A Guy’s View: Introspection and Trump


“This shall be a permanent statute for you: in the seventh month, on the tenth day of the month, you shall humble your souls and not do any work, whether the native, or the alien who sojourns among you; for it is on this day that atonement shall be made for you to cleanse you; you will be clean from all your sins before the Lord. It is to be a sabbath of solemn rest for you, that you may humble your souls; it is a permanent statute.” Leviticus 16:29-31.


We are in the midst of Yahweh’s Fall appointed times when the important events identified by the creator for his people to meet with him come. As usual, these pass unnoticed by most of us owing to our decision to go in a different direction from him. We have decided to perpetuate the attitude of our fore parents who, to distance themselves from Yahweh, told Moses to go forward and meet with him on their behalf.


Yom Kippur, or the Day of Atonement, passed last week. For observant followers of the Bible, this was a time when one is admonished to afflict one’s soul. It is a period of fasting and humble reflection on one’s life in an effort to make oneself right with the creator. I do not intend for this to be a religious discussion, but I wish to use this sacred time as a backdrop against which current events would be examined. 


There is a lot that is happening around the world which indicates that the minds of people are not focused on quiet reflection, but probably nothing more so than the American presidential election. Most people in the western world have been transfixed with the race for the White House in America. This heightened interest is due largely to the Donald Trump phenomenon. These events provide ample evidence that there is no sacredness in this time, except, maybe, at the individual level.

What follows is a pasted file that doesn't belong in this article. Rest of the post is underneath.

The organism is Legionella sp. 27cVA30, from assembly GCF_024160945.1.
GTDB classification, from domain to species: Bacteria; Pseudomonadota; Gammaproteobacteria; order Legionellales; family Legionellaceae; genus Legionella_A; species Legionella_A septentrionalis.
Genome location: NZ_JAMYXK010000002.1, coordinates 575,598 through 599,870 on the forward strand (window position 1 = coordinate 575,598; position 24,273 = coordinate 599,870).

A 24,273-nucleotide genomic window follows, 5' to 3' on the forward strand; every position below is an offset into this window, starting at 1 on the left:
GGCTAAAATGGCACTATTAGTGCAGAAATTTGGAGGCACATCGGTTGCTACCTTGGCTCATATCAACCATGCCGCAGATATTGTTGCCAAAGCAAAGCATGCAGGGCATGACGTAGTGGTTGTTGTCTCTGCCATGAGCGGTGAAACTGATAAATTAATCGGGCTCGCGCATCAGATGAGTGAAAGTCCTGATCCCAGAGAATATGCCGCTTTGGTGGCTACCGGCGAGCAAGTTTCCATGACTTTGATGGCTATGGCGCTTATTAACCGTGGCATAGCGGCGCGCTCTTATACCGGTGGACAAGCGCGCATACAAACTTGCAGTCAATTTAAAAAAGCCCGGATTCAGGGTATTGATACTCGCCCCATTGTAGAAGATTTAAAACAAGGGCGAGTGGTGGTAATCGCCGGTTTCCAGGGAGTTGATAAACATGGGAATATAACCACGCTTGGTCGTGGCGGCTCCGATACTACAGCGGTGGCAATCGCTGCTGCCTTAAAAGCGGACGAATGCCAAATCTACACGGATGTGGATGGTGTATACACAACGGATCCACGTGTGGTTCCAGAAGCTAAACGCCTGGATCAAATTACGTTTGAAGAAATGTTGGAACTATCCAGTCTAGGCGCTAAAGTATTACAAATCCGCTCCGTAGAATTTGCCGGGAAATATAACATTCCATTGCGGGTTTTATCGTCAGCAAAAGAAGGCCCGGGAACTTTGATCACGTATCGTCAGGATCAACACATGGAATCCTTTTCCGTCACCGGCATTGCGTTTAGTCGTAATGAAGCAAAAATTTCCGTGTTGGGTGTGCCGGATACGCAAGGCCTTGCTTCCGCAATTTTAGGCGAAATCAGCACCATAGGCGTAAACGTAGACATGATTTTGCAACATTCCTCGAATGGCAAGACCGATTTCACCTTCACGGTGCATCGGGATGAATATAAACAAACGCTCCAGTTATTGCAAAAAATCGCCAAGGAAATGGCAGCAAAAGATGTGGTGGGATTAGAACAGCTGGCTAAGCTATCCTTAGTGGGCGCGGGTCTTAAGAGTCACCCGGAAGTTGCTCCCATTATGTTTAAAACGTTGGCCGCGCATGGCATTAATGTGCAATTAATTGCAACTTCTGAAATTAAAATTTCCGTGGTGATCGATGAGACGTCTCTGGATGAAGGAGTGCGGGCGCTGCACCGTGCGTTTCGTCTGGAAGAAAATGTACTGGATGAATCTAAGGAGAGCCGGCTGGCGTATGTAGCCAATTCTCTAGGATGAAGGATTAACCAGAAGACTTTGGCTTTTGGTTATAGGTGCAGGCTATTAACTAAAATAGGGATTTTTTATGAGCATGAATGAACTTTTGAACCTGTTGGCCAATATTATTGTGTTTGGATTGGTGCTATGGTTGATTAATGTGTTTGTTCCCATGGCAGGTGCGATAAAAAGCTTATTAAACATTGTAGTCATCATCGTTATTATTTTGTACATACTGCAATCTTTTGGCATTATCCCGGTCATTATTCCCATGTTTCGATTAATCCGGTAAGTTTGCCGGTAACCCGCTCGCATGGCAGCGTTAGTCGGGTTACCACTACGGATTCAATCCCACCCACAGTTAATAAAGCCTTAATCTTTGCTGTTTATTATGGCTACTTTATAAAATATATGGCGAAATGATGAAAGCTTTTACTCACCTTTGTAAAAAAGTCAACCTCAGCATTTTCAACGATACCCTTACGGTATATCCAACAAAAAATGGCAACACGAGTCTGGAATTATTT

Many people who would not have more than a passing interest in politics, are now keenly interested in what is happening in America. And their interest is all about Trump.


When Trump is discussed by the man in the street in Barbados, there is always some levity associated with it. His comments invoke mirth, either because of his unique style, or because they are so outrageous. He has also provided many hours of material for late night talk show hosts.


But there is a serious side to the Trump phenomenon. Three aspects come immediately to mind: his strong, uncompromising and uncivil language; his pride which makes him unwilling to consider that he could be wrong about something; and the fear he instils in persons in many parts of the world who are not white Americans.


Trump has completely removed civility from American politics. The United States’ liberal defamation laws encourage persons in the heat of debate to say things that should never be said, but Trump has taken these liberties to a new level. Can one expect him to relate to other world leaders in this way, should he become President? The answer to this question may lie in what his language says about him. 


If the so-called Christian right wingers were more about genuine faith in their god, and less about partisan politics, they would find it impossible to support Donald Trump, for President or anything else. They should suggest to Trump that he needs to do some serious introspection and try to uproot the source of his incivility.